I tweet what I like: employee disclaimers on social media

I am employed at a law firm and I have a twitter account on which I tweet in my “personal capacity”. My biography explicitly states that “the views tweeted here are explicitly my own”.

I am employed at a law firm and I have a twitter account on which I tweet in my “personal capacity”. My biography explicitly states that “the views tweeted here are explicitly my own”. Does this give me carte blanche to tweet what I like?

The views expressed on social media, in as much as they are tweeted in one’s “personal capacity” can have an impact on one’s professional life particularly when the employee’s affiliation to the employer is identified, known or presumed.

Unfortunately a blanket disclaimer such as the one in a biography cannot cure tweets or status where it infringes upon an employer’s dignity, privacy and reputation no matter the assertion of one’s own right to freedom of expression. It is incorrect to assume that just because I state that I am tweeting in my personal capacity, I will be safe from any backlash that may occur as a result of a tweet that might not have been appropriate or upsets my employer because of something I may have said online.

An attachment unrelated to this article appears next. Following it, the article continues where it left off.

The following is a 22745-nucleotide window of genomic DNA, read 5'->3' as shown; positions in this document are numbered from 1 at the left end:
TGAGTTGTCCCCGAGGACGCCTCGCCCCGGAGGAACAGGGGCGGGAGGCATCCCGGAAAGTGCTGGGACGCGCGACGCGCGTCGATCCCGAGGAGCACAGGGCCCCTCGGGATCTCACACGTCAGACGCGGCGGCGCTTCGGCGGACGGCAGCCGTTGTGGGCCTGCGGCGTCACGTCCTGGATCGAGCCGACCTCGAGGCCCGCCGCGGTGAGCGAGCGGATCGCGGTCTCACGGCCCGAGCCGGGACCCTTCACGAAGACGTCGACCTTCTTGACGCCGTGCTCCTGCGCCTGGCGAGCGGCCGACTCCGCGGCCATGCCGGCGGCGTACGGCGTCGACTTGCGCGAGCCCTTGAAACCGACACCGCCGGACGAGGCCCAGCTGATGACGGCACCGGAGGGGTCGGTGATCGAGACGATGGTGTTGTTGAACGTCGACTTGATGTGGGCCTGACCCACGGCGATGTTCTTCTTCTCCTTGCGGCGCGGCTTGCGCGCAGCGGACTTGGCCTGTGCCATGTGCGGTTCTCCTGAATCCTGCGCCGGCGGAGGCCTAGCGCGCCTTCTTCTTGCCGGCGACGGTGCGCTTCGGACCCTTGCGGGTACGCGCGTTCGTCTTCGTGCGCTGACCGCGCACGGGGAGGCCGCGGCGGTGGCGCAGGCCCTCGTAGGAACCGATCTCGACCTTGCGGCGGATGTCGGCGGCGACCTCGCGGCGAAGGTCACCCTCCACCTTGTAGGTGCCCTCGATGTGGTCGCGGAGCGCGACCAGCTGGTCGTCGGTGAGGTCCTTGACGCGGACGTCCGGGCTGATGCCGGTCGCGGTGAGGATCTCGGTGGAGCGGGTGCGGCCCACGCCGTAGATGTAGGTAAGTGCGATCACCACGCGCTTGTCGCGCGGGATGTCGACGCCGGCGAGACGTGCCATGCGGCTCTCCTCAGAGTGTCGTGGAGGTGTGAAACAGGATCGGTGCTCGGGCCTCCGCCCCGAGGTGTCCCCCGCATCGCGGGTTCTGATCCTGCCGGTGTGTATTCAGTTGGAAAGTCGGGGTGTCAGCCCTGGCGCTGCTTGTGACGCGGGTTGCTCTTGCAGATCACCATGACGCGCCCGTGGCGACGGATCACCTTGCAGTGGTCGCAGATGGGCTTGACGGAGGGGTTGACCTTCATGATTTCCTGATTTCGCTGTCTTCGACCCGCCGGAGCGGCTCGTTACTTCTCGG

This has been demonstrated in the South African context where, despite the fact that there is no specific law governing social media in particular, looking at others laws for guidance institutions such as the Commission of Conciliation, Mediation and Arbitration (“CCMA”) have asserted that despite a defence of disclaiming that you tweet in your own private capacity, if there is an affiliation with your particular employer whether stated or not, if you can be associated with your employer, there is potential to bring their reputation into disrepute. In this regard, the CCMA has been consistent in its approach towards social media. Where you bring your employer into disrepute, it is justifiable for an employer to fire you.

It needs to be remembered that as much as you are posting comments in your personal capacity, forums such as Twitter or Facebook are very public, not personal. Each matter however should be looked at on its own merits; however, one needs to be careful how they tweet. Ultimately employers also have a responsibility to develop social media policies that will govern principles for their employees using social media for private purposes in the instance that the employee’s affiliation to the employer is identified or known in order to manage their reputation and brand. It will also save you as the employee to simply think before you tweet.

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